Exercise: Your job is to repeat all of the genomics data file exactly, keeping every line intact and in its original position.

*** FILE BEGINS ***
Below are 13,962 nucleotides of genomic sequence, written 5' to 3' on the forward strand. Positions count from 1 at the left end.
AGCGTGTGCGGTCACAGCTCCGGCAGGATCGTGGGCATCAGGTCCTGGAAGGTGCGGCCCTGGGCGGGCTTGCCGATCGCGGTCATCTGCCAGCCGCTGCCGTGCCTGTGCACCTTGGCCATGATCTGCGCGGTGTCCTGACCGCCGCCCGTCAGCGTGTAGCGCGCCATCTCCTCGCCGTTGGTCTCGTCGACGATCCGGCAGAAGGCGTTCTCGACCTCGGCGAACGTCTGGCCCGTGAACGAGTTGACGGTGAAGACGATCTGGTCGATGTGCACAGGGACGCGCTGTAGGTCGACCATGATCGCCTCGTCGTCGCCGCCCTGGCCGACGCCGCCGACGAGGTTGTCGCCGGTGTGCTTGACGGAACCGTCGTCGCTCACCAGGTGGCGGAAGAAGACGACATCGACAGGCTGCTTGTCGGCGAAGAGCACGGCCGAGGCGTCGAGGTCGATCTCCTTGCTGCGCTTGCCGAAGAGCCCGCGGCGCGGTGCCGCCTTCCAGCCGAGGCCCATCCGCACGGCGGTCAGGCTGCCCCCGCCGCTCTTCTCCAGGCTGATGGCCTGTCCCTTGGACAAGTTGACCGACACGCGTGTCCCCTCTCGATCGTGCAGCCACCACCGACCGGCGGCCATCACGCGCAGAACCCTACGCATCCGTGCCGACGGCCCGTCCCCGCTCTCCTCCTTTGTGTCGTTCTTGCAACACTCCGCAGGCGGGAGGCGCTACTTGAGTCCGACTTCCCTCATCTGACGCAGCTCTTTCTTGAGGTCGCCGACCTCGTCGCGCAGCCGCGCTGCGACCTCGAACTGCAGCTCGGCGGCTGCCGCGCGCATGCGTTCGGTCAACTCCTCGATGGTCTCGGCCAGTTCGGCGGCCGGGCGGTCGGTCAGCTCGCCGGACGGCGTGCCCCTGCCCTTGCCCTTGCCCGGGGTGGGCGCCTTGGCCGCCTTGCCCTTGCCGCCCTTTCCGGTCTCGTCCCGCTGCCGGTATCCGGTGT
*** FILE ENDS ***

Below are 13,962 nucleotides of genomic sequence, written 5' to 3' on the forward strand. Positions count from 1 at the left end.
AGCGTGTGCGGTCACAGCTCCGGCAGGATCGTGGGCATCAGGTCCTGGAAGGTGCGGCCCTGGGCGGGCTTGCCGATCGCGGTCATCTGCCAGCCGCTGCCGTGCCTGTGCACCTTGGCCATGATCTGCGCGGTGTCCTGACCGCCGCCCGTCAGCGTGTAGCGCGCCATCTCCTCGCCGTTGGTCTCGTCGACGATCCGGCAGAAGGCGTTCTCGACCTCGGCGAACGTCTGGCCCGTGAACGAGTTGACGGTGAAGACGATCTGGTCGATGTGCACAGGGACGCGCTGTAGGTCGACCATGATCGCCTCGTCGTCGCCGCCCTGGCCGACGCCGCCGACGAGGTTGTCGCCGGTGTGCTTGACGGAACCGTCGTCGCTCACCAGGTGGCGGAAGAAGACGACATCGACAGGCTGCTTGTCGGCGAAGAGCACGGCCGAGGCGTCGAGGTCGATCTCCTTGCTGCGCTTGCCGAAGAGCCCGCGGCGCGGTGCCGCCTTCCAGCCGAGGCCCATCCGCACGGCGGTCAGGCTGCCCCCGCCGCTCTTCTCCAGGCTGATGGCCTGTCCCTTGGACAAGTTGACCGACACGCGTGTCCCCTCTCGATCGTGCAGCCACCACCGACCGGCGGCCATCACGCGCAGAACCCTACGCATCCGTGCCGACGGCCCGTCCCCGCTCTCCTCCTTTGTGTCGTTCTTGCAACACTCCGCAGGCGGGAGGCGCTACTTGAGTCCGACTTCCCTCATCTGACGCAGCTCTTTCTTGAGGTCGCCGACCTCGTCGCGCAGCCGCGCTGCGACCTCGAACTGCAGCTCGGCGGCTGCCGCGCGCATGCGTTCGGTCAACTCCTCGATGGTCTCGGCCAGTTCGGCGGCCGGGCGGTCGGTCAGCTCGCCGGACGGCGTGCCCCTGCCCTTGCCCTTGCCCGGGGTGGGCGCCTTGGCCGCCTTGCCCTTGCCGCCCTTTCCGGTCTCGTCCCGCTGCCGGTATCCGGTGT